Oedipus Rex by Sophocles

Section 1 Analysis (lines 1-244)

Greek tragedy followed a rigid formula. For more information about these concepts refer to Aristotle's Poetics. The story of Oedipus was an old myth even in Sophocles's time, and would have been well known by the audience. Sophocles relies on the audience's familiarity with the tale to masterfully employ dramatic irony throughout the play. Dramatic irony occurs when the audience understands the situations in the play and their implications better than the characters on stage do. The end of the opening passage contains an example of dramatic irony. Oedipus, addressing his people, says, "Here I am myself—you all know me, the world knows my fame: I am Oedipus" (ll. 7-9). The character Oedipus is referring to his defeat of the Sphinx and his rise to power in Thebes, but Sophocles's audience knows he will become famous for killing his father, marrying his mother, and raising incestuous children.

Blindness is a prevalent motif in this play, and Oedipus will later literally blind himself because he is figuratively blind to the circumstances of his life. One could argue that this blindness to his true nature is his hamartia, or tragic flaw (sometimes referred to as "mistake".) The audience knows Oedipus will blind himself, so the statement by Oedipus "I would be blind to misery not to pity my people kneeling at my feet" (ll. 14-15) is far more meaningful to the audience than to Oedipus. References to Oedipus's sight and eyes are constant throughout the work. Oedipus even vows to "bring it all to light" (l. 150), which adds tension to the work, for the more Oedipus searches, the closer he will come to discovering the terrible truth about himself and his family.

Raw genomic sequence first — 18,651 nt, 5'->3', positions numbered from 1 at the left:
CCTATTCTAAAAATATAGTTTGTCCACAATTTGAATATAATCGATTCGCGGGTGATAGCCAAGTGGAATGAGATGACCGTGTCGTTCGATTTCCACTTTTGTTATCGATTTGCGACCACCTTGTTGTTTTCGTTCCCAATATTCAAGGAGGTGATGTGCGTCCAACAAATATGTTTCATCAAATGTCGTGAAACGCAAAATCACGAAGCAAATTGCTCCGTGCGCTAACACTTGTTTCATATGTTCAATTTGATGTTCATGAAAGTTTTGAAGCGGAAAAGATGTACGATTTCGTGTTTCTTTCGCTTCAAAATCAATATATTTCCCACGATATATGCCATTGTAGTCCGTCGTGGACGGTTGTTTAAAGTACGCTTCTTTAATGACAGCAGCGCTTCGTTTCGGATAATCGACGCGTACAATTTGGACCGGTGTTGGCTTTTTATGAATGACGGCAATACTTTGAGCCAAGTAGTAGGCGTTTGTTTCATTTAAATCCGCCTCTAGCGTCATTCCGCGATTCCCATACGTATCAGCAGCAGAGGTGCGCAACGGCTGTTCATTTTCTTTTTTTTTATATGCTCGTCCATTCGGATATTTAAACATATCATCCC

The Chorus beseeching the gods to end the plague would probably have resonated with the Greek audience because Athens, where these religious, theatrical festivals took place, also endured a plague like the one in the play. The Chorus here also serves to underscore how much power the gods have over man and his fate—which is an important theme in the play.